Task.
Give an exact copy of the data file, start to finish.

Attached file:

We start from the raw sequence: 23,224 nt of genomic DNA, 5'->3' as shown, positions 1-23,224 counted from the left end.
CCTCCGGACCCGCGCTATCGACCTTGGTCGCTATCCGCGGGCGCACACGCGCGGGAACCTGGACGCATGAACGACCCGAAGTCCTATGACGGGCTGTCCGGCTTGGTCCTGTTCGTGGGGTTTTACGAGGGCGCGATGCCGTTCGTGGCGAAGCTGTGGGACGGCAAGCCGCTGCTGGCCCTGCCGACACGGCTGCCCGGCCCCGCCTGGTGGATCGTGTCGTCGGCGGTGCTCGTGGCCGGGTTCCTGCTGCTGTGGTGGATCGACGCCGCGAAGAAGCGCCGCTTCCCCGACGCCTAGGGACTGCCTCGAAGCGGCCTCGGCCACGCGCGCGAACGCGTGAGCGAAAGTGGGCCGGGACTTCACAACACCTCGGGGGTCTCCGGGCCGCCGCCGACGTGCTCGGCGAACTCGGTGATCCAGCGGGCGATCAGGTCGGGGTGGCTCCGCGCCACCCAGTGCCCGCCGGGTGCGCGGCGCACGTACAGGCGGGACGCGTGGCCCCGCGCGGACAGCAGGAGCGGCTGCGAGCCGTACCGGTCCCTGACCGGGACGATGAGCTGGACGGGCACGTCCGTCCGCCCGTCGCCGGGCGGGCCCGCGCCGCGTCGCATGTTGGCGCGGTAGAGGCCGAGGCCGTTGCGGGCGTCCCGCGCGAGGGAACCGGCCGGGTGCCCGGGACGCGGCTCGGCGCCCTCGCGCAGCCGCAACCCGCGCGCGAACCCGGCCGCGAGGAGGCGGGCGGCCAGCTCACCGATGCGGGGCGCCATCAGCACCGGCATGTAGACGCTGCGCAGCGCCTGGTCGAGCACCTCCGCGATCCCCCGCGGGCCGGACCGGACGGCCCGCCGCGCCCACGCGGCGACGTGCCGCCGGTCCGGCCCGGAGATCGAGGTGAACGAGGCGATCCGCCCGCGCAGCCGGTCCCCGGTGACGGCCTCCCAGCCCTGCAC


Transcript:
We start from the raw sequence: 23,224 nt of genomic DNA, 5'->3' as shown, positions 1-23,224 counted from the left end.
CCTCCGGACCCGCGCTATCGACCTTGGTCGCTATCCGCGGGCGCACACGCGCGGGAACCTGGACGCATGAACGACCCGAAGTCCTATGACGGGCTGTCCGGCTTGGTCCTGTTCGTGGGGTTTTACGAGGGCGCGATGCCGTTCGTGGCGAAGCTGTGGGACGGCAAGCCGCTGCTGGCCCTGCCGACACGGCTGCCCGGCCCCGCCTGGTGGATCGTGTCGTCGGCGGTGCTCGTGGCCGGGTTCCTGCTGCTGTGGTGGATCGACGCCGCGAAGAAGCGCCGCTTCCCCGACGCCTAGGGACTGCCTCGAAGCGGCCTCGGCCACGCGCGCGAACGCGTGAGCGAAAGTGGGCCGGGACTTCACAACACCTCGGGGGTCTCCGGGCCGCCGCCGACGTGCTCGGCGAACTCGGTGATCCAGCGGGCGATCAGGTCGGGGTGGCTCCGCGCCACCCAGTGCCCGCCGGGTGCGCGGCGCACGTACAGGCGGGACGCGTGGCCCCGCGCGGACAGCAGGAGCGGCTGCGAGCCGTACCGGTCCCTGACCGGGACGATGAGCTGGACGGGCACGTCCGTCCGCCCGTCGCCGGGCGGGCCCGCGCCGCGTCGCATGTTGGCGCGGTAGAGGCCGAGGCCGTTGCGGGCGTCCCGCGCGAGGGAACCGGCCGGGTGCCCGGGACGCGGCTCGGCGCCCTCGCGCAGCCGCAACCCGCGCGCGAACCCGGCCGCGAGGAGGCGGGCGGCCAGCTCACCGATGCGGGGCGCCATCAGCACCGGCATGTAGACGCTGCGCAGCGCCTGGTCGAGCACCTCCGCGATCCCCCGCGGGCCGGACCGGACGGCCCGCCGCGCCCACGCGGCGACGTGCCGCCGGTCCGGCCCGGAGATCGAGGTGAACGAGGCGATCCGCCCGCGCAGCCGGTCCCCGGTGACGGCCTCCCAGCCCTGCAC